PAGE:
OPINION: Teacher burnout needs to be fixed

In order to fill vacant teacher positions, teacher burnout needs to be resolved. SPECIAL TO THE ORACLE/FLICKR

More than three-quarters of U.S. states are suffering from a teacher shortage, according to a Feb. 11 article by ABC News.  Hillsborough County, in particular, has over 500 vacant teaching positions, according to Hillsborough County’s vacant job list.

The teacher shortage can partially be blamed for the burnout teachers feel. This issue can be resolved by scheduling more teacher planning time and raising teacher salaries to spark more interest when recruiting teachers.

In the U.S., 44% of K-12 teachers said they feel burned out, according to Gallup’s Feb. 2022 poll. The poll asked employees from a wide variety of teaching specialties how often they felt that way.  

Out of all of the fields, K-12 teachers felt the most burned out. This could be discouraging to education majors. 

With more than 2,200 education majors at the USF Tampa campus, according to the College of Education, teacher burnout will be something they face going into their careers unless change happens. 

Many teachers want to do their job well but are unable to do so under the harsh demands of it.

“I have had multiple nervous breakdowns because I can’t meet the demands of the job,” a local Hillsborough County teacher stated during a Dec. 13 school board meeting.

“How do I give my kids the attention that they deserve, the quality education they deserve, the feedback they deserve when more demands are coming, and there’s not enough time to meet them?”

Teachers are not able to provide quality education if they cannot keep up with the workload.

The Hillsborough County school system states that a work day consists of eight paid hours, according to their contract.

Yet, even though teachers have planning periods, many teachers work beyond the eight hours.  

“The band director of my school, who has a concert this week, has covered every day since last Monday during his planning period, and has no time to get ready for his concert tonight — which is why he’s not here,” Austin Maheu, a music teacher at Rodgers Middle School in Riverview stated during a Dec. 13 school board meeting.  

The Fair Labor Standard Act ensures employees receive overtime pay if they work over 40 hours a week, according to the U.S. Department of Labor. Teachers are exempt from getting paid for extra hours worked.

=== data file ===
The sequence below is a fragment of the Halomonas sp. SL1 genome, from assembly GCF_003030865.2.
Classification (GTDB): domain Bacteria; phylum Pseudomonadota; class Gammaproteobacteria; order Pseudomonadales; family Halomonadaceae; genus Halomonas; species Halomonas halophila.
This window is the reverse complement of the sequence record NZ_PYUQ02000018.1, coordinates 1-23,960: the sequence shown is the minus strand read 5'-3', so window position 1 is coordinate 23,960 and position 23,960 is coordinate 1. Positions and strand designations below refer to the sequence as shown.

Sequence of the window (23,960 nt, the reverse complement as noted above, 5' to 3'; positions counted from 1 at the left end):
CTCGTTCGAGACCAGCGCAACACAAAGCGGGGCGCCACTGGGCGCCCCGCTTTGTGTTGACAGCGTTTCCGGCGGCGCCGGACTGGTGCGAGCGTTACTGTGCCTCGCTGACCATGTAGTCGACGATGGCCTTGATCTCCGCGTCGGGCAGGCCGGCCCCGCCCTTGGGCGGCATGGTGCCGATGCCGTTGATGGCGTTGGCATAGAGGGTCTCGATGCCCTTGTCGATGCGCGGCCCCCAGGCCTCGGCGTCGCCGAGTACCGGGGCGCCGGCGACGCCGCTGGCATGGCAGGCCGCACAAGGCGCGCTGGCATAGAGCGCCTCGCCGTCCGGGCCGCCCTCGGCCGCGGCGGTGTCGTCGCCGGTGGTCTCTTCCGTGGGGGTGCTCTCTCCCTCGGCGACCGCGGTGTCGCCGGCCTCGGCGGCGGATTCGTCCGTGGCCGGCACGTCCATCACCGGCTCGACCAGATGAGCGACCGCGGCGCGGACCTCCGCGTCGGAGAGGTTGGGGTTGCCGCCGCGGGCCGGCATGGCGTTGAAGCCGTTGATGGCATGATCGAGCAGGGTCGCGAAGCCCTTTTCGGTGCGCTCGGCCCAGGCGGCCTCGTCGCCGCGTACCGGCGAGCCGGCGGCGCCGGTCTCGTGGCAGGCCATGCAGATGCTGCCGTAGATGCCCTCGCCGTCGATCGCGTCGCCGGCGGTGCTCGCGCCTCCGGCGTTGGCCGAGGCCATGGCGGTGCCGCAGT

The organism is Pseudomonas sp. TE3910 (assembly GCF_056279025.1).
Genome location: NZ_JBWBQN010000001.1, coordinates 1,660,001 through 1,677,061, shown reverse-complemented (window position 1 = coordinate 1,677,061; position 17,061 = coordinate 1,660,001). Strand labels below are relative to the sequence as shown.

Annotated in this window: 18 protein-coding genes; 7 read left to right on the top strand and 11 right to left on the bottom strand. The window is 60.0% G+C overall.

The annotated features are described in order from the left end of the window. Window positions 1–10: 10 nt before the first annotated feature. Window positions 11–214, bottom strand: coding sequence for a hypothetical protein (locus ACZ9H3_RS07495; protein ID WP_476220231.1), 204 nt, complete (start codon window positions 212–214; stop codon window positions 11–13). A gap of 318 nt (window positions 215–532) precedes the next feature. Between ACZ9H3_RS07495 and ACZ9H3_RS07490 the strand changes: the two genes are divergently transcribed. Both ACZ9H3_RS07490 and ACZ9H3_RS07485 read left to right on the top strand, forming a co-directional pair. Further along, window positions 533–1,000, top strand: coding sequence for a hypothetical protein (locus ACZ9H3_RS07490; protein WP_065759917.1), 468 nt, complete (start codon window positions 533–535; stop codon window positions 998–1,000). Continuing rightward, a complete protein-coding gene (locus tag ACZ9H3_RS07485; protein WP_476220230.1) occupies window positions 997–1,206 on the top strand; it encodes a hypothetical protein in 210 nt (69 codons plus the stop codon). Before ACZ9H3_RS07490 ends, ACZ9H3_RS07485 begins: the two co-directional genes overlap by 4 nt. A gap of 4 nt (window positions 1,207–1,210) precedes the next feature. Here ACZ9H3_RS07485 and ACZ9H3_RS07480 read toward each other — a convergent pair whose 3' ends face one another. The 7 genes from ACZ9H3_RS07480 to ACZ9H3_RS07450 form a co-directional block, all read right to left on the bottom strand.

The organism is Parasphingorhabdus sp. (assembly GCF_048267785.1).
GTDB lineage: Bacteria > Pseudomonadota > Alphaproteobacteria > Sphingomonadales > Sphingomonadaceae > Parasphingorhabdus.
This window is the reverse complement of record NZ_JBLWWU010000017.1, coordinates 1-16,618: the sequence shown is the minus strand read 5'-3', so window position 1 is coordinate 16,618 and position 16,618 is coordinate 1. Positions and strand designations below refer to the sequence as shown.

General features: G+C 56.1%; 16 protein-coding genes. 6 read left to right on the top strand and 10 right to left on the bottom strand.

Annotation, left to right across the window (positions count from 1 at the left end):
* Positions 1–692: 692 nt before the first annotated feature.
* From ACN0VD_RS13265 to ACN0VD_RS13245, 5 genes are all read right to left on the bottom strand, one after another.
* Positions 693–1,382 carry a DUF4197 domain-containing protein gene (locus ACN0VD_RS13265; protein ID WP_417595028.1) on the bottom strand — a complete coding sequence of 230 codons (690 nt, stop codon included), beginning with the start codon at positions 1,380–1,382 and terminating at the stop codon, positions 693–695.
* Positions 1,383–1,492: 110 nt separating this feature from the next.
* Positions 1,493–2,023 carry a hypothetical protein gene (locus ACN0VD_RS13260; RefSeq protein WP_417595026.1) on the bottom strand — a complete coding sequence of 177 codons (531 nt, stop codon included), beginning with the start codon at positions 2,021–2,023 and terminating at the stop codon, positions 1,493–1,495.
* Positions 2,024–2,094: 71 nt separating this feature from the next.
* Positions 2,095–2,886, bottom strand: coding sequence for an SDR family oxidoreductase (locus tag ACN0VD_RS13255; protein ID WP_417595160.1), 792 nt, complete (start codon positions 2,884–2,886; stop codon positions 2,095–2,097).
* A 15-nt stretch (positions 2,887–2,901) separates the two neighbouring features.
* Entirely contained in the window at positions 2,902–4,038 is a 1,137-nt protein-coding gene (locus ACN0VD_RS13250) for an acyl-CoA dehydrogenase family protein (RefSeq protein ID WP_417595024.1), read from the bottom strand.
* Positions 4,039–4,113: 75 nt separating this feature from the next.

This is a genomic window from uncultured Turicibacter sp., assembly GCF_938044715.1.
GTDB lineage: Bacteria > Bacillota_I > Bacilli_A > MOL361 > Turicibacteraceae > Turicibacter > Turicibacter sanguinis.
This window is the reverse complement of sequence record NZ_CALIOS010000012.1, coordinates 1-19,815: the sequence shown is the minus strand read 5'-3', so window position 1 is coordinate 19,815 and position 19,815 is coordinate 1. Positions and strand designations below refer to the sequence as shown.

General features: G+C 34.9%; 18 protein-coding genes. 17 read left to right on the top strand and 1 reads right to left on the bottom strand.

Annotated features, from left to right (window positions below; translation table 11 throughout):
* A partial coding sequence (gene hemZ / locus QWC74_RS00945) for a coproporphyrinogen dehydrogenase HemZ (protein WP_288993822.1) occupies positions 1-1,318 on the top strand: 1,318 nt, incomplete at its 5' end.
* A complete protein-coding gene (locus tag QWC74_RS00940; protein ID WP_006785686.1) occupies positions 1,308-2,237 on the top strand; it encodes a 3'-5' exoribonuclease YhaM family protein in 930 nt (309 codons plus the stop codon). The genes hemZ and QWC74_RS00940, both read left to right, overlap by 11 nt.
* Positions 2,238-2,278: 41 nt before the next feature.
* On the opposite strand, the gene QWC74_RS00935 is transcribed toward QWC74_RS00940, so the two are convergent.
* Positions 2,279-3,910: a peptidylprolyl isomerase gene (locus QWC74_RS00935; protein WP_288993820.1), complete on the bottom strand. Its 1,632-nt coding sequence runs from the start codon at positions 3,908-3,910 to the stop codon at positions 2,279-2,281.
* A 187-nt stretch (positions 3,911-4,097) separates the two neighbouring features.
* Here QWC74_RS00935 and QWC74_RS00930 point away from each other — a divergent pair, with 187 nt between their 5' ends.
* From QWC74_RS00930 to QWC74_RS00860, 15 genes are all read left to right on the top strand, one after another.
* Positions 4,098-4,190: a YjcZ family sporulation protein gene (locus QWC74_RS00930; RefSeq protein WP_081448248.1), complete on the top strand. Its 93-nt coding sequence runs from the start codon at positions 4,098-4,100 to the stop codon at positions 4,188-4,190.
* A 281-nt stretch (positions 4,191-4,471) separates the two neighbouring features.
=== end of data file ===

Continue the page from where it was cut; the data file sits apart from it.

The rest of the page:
Even though teachers already have planning periods, scheduling larger blocks of planning time could allow teachers the appropriate time they need to do their job efficiently.

“Right now, teachers are not just teachers. They are therapists. They are being parents. And right now, they are being shortchanged. They are underpaid and overworked,” said State Rep. Jervonte Edmonds in a Feb. 1 article from West Palm beach. 

Gov. Ron DeSantis recently increased teacher pay from $40,000 to an average of $48,000 according to a Jan 23 news release. Yet, Edmonds said he does not think it is enough.

On Jan. 19, Edmonds proposed his “Save the Teachers Act” that would raise teachers’ salaries to a minimum of $65,000.

With the increase in teacher salary, more people would be interested in pursuing a teaching career and filling some of these vacancies.

USF’s teachingprogram is helping fight the vacant Hillsborough County teaching jobs.  

Helios STEM Middle School is collaborating with USF to provide university students early training. The students complete 1,200 hours of training in three different grade levels at three different middle schools, allowing them to find their passion for teaching, according to a 2022 WUSF article.

Although training the next generation of teachers is an important step, there is still more that needs to be done. Resolving current issues in the education field, like the lack of planning time and fair compensation, could encourage more individuals to fill vacant teacher roles and keep current teachers from leaving the profession.

Since K-12 students spend the majority of their day at school, it is important to ensure that their leaders are well taken care of. Yet, if teachers continue to be burned out, education will continue to deplete.